This time of year is the perfect time to nourish your spleen and stomach for so many reasons.  If you can relate to any of the things mentioned above, come in for a treatment. We can get you feeling better with acupuncture and herbs in no time and get your body prepped for the cold and flu season. Click here to make an appointment.

August Acutake Newsletter

by Jennifer L Fockler

August Acutake Newsletter, Jennifer L. Fockler, L.Ac. in Chicago, IL

August 2017


Press This Point for Heat Stroke

Hot enough for you?! As we approach August, the summer heat may be starting to get to you. This acupressure point is a secret self-care weapon for when you can't get in to see your acupuncturist.

Pericardium 3 is the water point on the Pericardium channel, so as you might expect, it’s used to cool things off. Acupuncturists use this point to clear heat from the body—it’s indicated for fever, dry mouth, excess thirst, restlessness, and heat stroke.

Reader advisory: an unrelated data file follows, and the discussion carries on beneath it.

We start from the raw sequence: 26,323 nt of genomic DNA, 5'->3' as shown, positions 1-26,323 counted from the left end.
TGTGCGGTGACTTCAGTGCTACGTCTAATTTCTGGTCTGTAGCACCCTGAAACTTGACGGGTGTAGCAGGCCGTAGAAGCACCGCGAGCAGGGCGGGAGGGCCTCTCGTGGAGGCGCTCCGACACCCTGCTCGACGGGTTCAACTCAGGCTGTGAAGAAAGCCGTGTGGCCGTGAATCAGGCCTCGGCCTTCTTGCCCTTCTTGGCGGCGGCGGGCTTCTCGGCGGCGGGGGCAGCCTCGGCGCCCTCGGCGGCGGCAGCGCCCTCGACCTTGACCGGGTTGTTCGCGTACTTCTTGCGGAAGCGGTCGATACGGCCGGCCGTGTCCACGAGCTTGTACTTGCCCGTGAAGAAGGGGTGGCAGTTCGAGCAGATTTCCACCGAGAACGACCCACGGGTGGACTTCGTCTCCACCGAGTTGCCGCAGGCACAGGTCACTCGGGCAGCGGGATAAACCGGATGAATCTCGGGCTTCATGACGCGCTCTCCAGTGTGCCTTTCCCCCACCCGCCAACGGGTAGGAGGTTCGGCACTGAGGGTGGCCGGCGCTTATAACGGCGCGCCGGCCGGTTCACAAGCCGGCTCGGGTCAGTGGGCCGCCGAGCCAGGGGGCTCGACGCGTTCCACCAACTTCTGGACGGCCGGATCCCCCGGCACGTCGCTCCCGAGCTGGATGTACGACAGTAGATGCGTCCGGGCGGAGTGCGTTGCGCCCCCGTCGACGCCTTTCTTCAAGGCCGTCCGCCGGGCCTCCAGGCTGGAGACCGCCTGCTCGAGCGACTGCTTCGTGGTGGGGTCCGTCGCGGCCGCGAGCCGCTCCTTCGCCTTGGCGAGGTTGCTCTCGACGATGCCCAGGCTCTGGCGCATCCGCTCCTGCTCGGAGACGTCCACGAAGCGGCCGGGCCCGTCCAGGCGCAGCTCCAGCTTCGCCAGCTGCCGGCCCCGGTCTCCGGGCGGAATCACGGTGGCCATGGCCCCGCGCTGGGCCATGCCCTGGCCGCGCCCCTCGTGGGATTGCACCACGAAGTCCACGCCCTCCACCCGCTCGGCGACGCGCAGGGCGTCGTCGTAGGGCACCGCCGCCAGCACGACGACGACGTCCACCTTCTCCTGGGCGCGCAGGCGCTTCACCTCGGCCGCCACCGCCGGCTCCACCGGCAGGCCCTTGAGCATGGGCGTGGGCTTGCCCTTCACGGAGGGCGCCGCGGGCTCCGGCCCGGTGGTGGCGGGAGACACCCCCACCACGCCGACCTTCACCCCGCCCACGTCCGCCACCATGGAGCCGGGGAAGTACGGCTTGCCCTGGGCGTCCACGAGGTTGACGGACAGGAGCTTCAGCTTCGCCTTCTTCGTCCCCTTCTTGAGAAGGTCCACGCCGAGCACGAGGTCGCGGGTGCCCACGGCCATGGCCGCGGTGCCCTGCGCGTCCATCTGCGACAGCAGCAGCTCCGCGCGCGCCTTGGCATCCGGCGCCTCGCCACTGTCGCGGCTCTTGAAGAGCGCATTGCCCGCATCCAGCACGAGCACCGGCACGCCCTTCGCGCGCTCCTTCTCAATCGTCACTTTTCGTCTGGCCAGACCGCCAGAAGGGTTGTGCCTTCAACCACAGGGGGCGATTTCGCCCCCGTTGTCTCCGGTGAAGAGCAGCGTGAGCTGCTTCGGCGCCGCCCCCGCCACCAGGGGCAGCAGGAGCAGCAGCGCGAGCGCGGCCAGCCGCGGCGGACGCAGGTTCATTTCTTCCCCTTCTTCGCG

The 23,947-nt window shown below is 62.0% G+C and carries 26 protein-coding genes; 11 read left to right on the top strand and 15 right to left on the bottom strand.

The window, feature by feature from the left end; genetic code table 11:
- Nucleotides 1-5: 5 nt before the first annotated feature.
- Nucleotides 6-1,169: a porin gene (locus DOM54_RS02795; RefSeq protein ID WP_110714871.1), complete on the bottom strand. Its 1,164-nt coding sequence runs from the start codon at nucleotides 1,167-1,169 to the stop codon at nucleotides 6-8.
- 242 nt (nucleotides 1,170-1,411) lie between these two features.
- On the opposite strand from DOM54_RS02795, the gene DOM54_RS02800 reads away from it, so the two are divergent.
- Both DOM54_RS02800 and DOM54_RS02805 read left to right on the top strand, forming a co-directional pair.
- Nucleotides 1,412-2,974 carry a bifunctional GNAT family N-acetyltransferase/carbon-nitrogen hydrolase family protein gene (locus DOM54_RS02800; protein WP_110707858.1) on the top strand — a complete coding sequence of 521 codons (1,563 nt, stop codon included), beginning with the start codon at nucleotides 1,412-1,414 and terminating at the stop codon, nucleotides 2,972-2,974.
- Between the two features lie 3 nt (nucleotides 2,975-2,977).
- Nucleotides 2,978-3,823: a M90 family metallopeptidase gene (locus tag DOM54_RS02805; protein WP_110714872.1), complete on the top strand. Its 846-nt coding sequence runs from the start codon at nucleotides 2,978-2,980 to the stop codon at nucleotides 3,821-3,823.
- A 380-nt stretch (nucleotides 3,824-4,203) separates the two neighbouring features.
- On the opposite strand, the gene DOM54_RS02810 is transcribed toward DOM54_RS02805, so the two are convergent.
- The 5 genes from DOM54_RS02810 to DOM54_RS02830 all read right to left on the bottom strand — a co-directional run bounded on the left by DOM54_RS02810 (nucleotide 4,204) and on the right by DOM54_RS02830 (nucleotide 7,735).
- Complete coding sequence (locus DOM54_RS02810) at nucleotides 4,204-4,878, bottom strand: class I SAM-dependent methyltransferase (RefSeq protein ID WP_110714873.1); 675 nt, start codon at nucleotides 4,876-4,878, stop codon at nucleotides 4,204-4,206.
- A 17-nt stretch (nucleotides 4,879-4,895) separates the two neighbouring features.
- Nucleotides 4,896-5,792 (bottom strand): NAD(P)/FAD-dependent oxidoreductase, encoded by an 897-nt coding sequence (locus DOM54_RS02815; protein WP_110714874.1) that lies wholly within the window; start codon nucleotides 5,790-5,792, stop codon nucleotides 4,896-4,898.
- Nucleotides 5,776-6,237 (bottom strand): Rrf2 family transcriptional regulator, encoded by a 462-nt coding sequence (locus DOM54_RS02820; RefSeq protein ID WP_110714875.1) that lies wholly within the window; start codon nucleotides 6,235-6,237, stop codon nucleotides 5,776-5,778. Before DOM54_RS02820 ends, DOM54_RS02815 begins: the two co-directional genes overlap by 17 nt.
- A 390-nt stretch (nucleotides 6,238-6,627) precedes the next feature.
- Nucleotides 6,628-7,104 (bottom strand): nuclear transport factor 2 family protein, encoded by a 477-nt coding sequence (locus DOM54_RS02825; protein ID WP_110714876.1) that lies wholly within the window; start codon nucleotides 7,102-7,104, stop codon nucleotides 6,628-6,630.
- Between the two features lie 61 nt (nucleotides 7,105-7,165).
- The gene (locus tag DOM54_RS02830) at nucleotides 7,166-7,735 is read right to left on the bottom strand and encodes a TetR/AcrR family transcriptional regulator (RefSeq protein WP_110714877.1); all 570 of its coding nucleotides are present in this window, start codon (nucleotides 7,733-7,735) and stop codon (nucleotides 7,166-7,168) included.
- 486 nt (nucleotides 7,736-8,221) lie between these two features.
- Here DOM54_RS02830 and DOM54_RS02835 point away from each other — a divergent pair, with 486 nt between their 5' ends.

Learn more and find Pericardium 3

July Acutake Newsletter

July Acutake Newsletter, Jennifer L. Fockler, L.Ac. in Chicago, IL

12 Summer Self-Care Tips from Acupuncturists

Jennifer L. Fockler, L.Ac. offers Acupuncture in Chicago, IL

Summer is here!

From an acupuncture perspective, seasons are a big deal, since humans are viewed as microcosms of the natural world that surrounds them. Weather and time of year can factor significantly into how we feel, both physically and emotionally.

Summer may be carefree, but that shouldn't mean letting go of your self-care practices. Here are some tips from acupuncturists for staying happy and healthy all summer long.

Get the summer self-care tips

June Acutake Newsletter

June Acutake Newsletter, Jennifer L. Fockler, L.Ac. in Chicago, IL

June 2017